SUO 2017: Prostate Cancer Presentation, Treatment Selection, And Outcomes Among Men With HIV/AIDS: A Contemporary Clinical Stage And Age-matched Analysis

Washington, DC ( Introduction: The clinical presentation, oncologic outcomes and optimal management of prostate cancer (PC) among human immunodeficiency virus-seropositive (HIV+) men is nod described well enough. The objectives of the authors was to compare the clinical characteristics, treatment decisions, and oncologic outcomes in a contemporary series of matched HIV+ and HIV negative (HIV-) men with PC.

Methods: For the purpose of this study, the charts of 3135 men treated for PC from 2000 to 2016 were reviewed. HIV+ patients (N=46) were matched 1:2-3 by age and clinical stage to HIV-negative controls (N=137). Clinicopathologic features, primary treatment, and oncologic outcomes were compared with Kaplan Meier and Cox proportional hazards analyses.

Results: HIV- and HIV+ patients were similar with respect to median age (58.2 vs. 57.2 years, p=0.2), initial PSA (10.6 vs. 10.5 ng/mL), clinical stage (cT1/2: 94% vs. 88%,cN1: 8% vs. 6.5%, cM1: 10.9% vs. 10.9%, p=0.4), and ECOG performance status. Among HIV+ men, 67.4% had a history of AIDS, and 91.3% were on HAART at PC diagnosis, with median viral load and CD4+ count of 40 copies/mL and 400 cells/mm3. Median time from HIV diagnosis to PC diagnosis was 8.6 years. Among men with localized disease (N=153), HIV+ men (N=37) were more likely to receive radiation therapy (59.5% vs. 44.8%) or no therapy at all (13.5% vs. 4.3%) and less likely to receive surgery (16.2% vs. 30.2%), or initiate active surveillance (10.8% vs. 16.4%; p=0.04 overall) than HIV-. There were no associations with HIV status with respect to rates of biochemical recurrence (Hazard ratio [HR] 0.79; p=0.6), clinical progression (HR 0.89,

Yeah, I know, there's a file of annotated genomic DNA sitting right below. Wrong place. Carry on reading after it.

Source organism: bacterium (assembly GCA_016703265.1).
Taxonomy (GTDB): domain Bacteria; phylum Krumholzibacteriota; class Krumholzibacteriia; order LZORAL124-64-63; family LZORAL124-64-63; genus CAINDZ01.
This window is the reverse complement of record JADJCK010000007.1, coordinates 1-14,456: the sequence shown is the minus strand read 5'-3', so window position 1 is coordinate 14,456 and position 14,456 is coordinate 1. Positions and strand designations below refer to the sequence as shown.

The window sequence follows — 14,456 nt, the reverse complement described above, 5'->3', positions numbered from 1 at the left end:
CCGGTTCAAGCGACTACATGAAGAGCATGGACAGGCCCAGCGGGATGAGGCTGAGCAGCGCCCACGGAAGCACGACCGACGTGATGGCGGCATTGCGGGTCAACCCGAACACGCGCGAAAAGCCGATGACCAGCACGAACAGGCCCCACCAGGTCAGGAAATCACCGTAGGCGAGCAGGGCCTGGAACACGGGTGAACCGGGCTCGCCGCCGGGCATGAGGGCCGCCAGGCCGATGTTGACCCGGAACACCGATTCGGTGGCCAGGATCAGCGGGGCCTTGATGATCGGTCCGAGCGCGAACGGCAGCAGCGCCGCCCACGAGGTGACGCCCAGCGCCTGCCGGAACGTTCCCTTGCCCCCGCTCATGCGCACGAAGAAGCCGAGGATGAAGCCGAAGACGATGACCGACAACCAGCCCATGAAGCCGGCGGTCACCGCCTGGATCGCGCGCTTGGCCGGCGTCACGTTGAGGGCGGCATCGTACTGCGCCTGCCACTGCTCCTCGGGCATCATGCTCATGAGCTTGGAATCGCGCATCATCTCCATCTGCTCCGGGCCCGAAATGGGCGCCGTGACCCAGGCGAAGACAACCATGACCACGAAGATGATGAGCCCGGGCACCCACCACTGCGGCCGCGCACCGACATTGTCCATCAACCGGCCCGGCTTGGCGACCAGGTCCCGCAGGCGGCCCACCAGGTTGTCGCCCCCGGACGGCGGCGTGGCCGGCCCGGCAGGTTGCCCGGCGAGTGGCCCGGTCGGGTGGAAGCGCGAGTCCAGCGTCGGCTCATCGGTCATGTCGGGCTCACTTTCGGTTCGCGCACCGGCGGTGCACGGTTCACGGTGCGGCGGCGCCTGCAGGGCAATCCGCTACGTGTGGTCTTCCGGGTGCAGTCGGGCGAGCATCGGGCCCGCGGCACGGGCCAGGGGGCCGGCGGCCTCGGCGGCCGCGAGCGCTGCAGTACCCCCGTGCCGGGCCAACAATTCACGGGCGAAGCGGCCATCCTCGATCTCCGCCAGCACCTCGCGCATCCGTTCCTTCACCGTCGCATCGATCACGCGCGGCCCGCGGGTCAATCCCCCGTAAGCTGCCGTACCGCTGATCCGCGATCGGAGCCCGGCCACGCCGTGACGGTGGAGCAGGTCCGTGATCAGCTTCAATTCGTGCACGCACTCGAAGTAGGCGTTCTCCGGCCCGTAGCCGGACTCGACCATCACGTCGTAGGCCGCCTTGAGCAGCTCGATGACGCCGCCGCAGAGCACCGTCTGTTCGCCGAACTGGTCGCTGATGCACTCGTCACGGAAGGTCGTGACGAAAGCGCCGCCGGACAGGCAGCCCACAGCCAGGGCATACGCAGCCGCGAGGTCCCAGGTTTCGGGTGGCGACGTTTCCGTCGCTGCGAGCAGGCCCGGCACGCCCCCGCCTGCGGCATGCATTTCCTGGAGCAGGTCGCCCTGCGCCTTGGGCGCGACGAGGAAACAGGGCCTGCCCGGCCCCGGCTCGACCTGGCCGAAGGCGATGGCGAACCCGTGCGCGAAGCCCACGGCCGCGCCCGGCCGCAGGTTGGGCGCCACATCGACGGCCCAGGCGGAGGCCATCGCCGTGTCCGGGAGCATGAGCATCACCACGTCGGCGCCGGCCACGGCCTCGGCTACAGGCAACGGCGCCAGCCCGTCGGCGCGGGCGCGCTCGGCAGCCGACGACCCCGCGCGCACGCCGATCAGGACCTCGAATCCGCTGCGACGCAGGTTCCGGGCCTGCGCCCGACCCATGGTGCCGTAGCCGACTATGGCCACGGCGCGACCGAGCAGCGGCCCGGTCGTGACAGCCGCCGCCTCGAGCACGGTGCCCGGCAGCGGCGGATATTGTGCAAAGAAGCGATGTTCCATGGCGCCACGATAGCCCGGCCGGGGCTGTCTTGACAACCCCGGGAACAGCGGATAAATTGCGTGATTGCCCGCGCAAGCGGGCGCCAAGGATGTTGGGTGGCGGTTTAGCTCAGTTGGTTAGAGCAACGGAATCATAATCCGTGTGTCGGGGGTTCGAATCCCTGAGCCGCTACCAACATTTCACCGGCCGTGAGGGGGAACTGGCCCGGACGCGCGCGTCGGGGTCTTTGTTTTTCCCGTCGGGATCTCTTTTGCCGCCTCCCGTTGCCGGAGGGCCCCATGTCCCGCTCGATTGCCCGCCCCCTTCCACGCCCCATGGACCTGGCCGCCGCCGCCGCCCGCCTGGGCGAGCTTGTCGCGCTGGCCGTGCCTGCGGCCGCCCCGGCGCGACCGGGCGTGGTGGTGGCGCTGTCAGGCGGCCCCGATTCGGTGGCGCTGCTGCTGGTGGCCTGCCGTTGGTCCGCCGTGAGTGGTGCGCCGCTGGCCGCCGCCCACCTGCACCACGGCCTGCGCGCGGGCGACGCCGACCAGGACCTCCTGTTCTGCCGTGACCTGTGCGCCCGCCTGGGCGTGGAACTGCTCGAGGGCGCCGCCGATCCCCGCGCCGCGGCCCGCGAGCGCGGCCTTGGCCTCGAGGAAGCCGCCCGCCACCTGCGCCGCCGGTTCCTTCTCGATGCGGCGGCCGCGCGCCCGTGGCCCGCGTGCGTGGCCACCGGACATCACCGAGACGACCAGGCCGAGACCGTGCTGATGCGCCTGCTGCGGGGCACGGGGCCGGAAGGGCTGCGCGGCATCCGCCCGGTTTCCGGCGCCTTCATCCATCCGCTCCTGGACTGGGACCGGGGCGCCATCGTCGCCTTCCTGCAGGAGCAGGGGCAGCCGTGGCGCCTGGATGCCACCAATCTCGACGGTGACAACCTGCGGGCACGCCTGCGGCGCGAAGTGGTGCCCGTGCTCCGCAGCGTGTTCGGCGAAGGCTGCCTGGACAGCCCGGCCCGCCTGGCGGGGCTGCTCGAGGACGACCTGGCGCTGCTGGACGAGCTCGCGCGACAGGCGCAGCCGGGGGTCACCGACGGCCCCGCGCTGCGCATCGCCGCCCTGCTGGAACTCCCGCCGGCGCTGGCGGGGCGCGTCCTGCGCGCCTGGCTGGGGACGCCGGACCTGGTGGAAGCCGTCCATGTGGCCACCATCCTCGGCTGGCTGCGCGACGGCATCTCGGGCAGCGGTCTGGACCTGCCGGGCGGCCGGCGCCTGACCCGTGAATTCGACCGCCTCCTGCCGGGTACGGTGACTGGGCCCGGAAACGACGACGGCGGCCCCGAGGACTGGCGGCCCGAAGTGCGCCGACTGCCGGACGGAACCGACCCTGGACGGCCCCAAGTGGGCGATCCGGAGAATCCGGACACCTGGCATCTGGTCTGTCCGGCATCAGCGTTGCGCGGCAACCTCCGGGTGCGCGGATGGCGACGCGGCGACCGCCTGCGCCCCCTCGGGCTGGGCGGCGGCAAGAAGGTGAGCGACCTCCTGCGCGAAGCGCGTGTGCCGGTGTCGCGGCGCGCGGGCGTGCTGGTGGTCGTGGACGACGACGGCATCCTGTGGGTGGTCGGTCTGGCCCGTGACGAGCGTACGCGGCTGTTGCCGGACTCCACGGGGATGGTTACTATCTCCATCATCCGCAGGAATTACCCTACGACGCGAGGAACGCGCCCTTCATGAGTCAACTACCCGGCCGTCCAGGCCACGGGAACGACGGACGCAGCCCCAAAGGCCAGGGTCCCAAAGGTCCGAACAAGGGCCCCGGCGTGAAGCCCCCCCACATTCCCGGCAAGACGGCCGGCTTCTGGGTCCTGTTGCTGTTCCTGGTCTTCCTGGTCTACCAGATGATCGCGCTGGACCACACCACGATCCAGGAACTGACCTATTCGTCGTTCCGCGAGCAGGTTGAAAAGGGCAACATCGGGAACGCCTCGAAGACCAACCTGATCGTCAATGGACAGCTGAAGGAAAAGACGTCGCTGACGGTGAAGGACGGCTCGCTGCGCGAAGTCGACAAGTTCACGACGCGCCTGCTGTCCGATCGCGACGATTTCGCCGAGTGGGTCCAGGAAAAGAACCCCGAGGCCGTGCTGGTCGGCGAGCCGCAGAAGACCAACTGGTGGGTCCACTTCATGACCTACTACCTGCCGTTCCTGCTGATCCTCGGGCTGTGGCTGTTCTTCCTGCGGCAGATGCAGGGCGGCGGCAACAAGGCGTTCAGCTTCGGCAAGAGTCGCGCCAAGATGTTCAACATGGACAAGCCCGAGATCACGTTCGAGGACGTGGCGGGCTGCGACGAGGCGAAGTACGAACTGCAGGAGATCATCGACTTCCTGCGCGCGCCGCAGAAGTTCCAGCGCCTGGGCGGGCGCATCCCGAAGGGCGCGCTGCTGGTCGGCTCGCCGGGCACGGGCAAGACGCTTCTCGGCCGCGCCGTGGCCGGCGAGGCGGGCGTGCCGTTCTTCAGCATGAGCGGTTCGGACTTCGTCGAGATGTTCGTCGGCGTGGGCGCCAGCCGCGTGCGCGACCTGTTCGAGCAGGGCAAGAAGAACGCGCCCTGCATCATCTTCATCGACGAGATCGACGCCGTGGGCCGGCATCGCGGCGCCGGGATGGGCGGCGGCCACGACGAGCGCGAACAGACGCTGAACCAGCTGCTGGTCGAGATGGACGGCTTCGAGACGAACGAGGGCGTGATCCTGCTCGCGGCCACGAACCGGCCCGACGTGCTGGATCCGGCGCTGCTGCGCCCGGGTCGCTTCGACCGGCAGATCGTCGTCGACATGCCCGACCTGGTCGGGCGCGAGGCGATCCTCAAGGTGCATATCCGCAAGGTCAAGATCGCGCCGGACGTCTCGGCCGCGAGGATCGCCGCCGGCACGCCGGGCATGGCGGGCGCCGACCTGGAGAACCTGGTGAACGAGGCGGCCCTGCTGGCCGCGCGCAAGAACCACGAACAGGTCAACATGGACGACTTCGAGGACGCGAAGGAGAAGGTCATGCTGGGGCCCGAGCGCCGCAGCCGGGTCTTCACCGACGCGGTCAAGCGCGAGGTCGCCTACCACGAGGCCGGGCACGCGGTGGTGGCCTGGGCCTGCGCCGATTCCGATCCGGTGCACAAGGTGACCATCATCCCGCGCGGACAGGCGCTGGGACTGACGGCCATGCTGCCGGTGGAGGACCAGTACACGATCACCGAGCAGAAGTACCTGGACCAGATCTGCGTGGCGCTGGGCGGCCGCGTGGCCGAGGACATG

p=0.8), castration resistance (HR 0.71, p=0.1), or PC-death (HR 3, p=0.1). However, HIV+ status was associated with an increased risk of all-cause death (HR 2.89, p=0.04) with median follow-up of 4.2 years (range 0-14).

Conclusion: HIV+ men with localized PC were significantly less likely to receive surgery and definitive treatment overall than HIV- controls. While most HIV+ patients had a history of AIDS, HIV was well controlled in the majority of patients at the time of PC diagnosis. Oncologic outcomes were similar between stage- and age-matched HIV+ and HIV- men. This study represents the largest contemporary cohort of HIV-seropositive men with PC to be described to date.

Presented by: Sarah P. Psutka, Northwestern University, Chicago, IL

Written by: Hanan Goldberg, MD, Urologic Oncology Fellow (SUO), University of Toronto, Princess Margaret Cancer Centre, @GoldbergHanan, at the 18th Annual Meeting of the Society of Urologic Oncology, November 29-December 1, 2017 – Washington, DC

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